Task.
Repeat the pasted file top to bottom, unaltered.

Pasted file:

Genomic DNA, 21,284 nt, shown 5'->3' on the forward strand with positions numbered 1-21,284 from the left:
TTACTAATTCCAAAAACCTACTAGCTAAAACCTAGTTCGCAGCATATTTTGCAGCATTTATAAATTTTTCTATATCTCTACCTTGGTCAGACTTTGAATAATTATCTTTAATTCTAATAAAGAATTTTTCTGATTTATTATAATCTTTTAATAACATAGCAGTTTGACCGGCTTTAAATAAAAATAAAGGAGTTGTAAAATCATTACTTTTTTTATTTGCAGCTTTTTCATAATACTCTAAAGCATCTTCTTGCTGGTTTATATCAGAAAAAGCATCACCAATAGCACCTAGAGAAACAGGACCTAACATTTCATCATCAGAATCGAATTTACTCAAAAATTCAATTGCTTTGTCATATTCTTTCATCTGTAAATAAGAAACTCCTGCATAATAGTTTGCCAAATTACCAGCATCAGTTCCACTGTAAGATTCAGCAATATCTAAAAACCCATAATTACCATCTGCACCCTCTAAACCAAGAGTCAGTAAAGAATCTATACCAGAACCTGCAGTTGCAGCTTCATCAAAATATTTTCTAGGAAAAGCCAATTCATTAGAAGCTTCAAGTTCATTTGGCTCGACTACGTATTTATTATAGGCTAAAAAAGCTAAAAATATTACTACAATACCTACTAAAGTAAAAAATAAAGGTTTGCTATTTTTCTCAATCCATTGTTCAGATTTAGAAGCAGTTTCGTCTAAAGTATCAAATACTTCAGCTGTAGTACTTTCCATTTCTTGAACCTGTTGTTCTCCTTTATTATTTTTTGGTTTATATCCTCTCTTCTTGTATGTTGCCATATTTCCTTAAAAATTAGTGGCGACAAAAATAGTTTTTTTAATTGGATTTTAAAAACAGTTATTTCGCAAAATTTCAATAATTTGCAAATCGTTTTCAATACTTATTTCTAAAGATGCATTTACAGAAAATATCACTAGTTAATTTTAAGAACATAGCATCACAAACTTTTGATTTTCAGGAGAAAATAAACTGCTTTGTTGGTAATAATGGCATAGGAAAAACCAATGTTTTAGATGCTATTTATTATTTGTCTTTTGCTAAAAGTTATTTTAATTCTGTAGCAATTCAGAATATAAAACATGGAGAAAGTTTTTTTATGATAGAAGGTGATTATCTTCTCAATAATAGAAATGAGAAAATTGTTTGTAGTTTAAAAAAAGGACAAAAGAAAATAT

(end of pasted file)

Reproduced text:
Genomic DNA, 21,284 nt, shown 5'->3' on the forward strand with positions numbered 1-21,284 from the left:
TTACTAATTCCAAAAACCTACTAGCTAAAACCTAGTTCGCAGCATATTTTGCAGCATTTATAAATTTTTCTATATCTCTACCTTGGTCAGACTTTGAATAATTATCTTTAATTCTAATAAAGAATTTTTCTGATTTATTATAATCTTTTAATAACATAGCAGTTTGACCGGCTTTAAATAAAAATAAAGGAGTTGTAAAATCATTACTTTTTTTATTTGCAGCTTTTTCATAATACTCTAAAGCATCTTCTTGCTGGTTTATATCAGAAAAAGCATCACCAATAGCACCTAGAGAAACAGGACCTAACATTTCATCATCAGAATCGAATTTACTCAAAAATTCAATTGCTTTGTCATATTCTTTCATCTGTAAATAAGAAACTCCTGCATAATAGTTTGCCAAATTACCAGCATCAGTTCCACTGTAAGATTCAGCAATATCTAAAAACCCATAATTACCATCTGCACCCTCTAAACCAAGAGTCAGTAAAGAATCTATACCAGAACCTGCAGTTGCAGCTTCATCAAAATATTTTCTAGGAAAAGCCAATTCATTAGAAGCTTCAAGTTCATTTGGCTCGACTACGTATTTATTATAGGCTAAAAAAGCTAAAAATATTACTACAATACCTACTAAAGTAAAAAATAAAGGTTTGCTATTTTTCTCAATCCATTGTTCAGATTTAGAAGCAGTTTCGTCTAAAGTATCAAATACTTCAGCTGTAGTACTTTCCATTTCTTGAACCTGTTGTTCTCCTTTATTATTTTTTGGTTTATATCCTCTCTTCTTGTATGTTGCCATATTTCCTTAAAAATTAGTGGCGACAAAAATAGTTTTTTTAATTGGATTTTAAAAACAGTTATTTCGCAAAATTTCAATAATTTGCAAATCGTTTTCAATACTTATTTCTAAAGATGCATTTACAGAAAATATCACTAGTTAATTTTAAGAACATAGCATCACAAACTTTTGATTTTCAGGAGAAAATAAACTGCTTTGTTGGTAATAATGGCATAGGAAAAACCAATGTTTTAGATGCTATTTATTATTTGTCTTTTGCTAAAAGTTATTTTAATTCTGTAGCAATTCAGAATATAAAACATGGAGAAAGTTTTTTTATGATAGAAGGTGATTATCTTCTCAATAATAGAAATGAGAAAATTGTTTGTAGTTTAAAAAAAGGACAAAAGAAAATAT